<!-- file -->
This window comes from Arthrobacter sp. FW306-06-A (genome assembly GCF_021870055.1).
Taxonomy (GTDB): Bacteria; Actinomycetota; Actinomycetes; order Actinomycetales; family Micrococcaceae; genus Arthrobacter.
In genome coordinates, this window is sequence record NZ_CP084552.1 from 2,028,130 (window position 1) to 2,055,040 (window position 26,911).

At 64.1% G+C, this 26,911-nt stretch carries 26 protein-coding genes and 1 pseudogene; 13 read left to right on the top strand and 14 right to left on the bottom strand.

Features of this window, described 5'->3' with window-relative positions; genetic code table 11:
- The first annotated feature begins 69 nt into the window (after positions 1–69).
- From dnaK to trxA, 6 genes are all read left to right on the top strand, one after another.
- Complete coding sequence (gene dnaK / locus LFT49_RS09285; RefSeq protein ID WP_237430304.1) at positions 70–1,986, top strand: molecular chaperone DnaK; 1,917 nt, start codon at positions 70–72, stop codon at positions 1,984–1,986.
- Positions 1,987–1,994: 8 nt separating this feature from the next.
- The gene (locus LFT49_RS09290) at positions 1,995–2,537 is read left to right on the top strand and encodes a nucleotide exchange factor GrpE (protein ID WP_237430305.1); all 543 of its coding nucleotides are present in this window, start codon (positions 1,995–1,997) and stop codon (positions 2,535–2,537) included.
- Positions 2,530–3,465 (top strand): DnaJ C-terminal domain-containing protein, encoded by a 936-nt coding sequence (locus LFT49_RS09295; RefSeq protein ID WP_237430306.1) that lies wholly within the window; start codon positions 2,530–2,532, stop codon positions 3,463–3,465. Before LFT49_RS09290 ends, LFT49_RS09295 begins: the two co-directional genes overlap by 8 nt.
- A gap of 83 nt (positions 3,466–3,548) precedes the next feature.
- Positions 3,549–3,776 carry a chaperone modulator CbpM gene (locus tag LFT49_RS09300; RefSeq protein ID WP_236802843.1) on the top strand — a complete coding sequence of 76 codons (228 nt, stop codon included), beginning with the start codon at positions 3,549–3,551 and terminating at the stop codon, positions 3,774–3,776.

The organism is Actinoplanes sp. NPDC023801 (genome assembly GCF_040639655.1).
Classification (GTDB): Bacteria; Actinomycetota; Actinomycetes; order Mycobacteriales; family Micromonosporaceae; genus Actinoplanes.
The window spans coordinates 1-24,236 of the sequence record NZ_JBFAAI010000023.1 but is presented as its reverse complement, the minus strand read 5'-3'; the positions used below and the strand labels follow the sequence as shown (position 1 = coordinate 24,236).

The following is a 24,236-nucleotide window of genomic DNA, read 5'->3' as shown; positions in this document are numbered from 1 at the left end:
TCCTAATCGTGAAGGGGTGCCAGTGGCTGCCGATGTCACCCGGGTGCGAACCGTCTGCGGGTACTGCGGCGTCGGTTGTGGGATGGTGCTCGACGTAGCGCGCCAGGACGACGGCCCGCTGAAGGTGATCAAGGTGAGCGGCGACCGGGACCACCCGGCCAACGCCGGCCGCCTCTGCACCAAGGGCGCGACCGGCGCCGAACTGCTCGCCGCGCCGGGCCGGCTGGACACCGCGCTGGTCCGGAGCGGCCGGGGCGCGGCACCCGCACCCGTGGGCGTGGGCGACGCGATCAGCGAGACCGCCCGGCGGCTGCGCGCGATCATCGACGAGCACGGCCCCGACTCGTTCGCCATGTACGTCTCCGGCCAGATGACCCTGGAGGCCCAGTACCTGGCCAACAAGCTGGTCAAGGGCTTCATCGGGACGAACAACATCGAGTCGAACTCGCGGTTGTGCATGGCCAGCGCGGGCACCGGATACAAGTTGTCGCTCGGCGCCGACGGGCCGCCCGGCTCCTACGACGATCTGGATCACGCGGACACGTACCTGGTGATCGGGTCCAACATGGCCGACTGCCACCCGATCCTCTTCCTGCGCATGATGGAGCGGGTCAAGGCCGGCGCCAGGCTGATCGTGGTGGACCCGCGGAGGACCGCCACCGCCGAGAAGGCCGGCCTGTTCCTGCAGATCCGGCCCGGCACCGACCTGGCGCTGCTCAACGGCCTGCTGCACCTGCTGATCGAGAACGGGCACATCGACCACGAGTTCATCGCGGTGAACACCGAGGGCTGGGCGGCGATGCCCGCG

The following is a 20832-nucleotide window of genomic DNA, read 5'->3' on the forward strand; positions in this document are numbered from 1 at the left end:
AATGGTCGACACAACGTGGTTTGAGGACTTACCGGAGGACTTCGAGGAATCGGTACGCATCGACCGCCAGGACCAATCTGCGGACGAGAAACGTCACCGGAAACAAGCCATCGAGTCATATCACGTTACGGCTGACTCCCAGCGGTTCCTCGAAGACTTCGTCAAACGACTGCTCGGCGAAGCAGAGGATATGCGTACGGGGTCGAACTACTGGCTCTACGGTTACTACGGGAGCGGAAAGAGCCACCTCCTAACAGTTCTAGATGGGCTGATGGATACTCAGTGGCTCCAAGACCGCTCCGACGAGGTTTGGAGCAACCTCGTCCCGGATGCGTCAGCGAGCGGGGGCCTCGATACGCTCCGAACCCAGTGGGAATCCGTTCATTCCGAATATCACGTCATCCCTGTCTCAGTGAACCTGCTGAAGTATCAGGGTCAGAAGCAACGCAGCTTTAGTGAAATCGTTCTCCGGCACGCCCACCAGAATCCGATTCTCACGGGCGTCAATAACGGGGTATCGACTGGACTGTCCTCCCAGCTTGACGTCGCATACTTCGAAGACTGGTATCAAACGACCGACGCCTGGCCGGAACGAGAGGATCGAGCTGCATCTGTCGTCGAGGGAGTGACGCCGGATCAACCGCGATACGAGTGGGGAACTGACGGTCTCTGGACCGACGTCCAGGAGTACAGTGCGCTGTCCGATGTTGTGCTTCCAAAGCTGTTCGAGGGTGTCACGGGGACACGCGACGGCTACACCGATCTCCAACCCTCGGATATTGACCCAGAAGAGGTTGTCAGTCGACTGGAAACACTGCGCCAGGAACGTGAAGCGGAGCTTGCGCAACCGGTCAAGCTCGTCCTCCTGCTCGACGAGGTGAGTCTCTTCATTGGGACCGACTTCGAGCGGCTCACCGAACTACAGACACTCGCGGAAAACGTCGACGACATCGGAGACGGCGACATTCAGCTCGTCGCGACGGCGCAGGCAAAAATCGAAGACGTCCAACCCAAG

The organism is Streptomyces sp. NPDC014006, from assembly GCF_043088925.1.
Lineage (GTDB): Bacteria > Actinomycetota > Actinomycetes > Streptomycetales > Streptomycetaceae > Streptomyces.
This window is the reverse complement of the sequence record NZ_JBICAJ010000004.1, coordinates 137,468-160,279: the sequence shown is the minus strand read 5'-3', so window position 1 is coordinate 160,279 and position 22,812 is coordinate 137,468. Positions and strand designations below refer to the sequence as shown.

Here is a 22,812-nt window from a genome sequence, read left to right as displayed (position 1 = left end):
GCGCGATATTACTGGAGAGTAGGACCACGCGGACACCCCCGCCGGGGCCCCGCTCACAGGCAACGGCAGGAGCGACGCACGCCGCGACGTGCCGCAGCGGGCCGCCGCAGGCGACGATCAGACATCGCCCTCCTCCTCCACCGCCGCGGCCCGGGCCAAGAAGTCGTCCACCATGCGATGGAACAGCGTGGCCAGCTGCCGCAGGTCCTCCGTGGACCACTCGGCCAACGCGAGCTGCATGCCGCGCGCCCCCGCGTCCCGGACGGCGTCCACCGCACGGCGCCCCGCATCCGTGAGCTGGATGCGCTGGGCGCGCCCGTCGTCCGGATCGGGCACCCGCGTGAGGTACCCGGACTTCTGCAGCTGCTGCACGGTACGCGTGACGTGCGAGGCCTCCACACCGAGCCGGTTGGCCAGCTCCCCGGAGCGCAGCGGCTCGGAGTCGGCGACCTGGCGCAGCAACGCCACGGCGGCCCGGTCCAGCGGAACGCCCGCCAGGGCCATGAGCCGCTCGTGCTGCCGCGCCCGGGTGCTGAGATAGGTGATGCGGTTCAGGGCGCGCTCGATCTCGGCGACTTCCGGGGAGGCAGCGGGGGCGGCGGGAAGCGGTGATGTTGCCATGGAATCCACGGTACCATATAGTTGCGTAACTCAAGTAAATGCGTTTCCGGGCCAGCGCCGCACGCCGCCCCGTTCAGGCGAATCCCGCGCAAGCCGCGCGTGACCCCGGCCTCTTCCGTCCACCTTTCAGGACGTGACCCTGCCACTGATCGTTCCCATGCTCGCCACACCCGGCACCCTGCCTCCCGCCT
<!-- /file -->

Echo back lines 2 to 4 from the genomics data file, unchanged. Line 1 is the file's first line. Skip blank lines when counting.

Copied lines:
Taxonomy (GTDB): Bacteria; Actinomycetota; Actinomycetes; order Actinomycetales; family Micrococcaceae; genus Arthrobacter.
In genome coordinates, this window is sequence record NZ_CP084552.1 from 2,028,130 (window position 1) to 2,055,040 (window position 26,911).

At 64.1% G+C, this 26,911-nt stretch carries 26 protein-coding genes and 1 pseudogene; 13 read left to right on the top strand and 14 right to left on the bottom strand.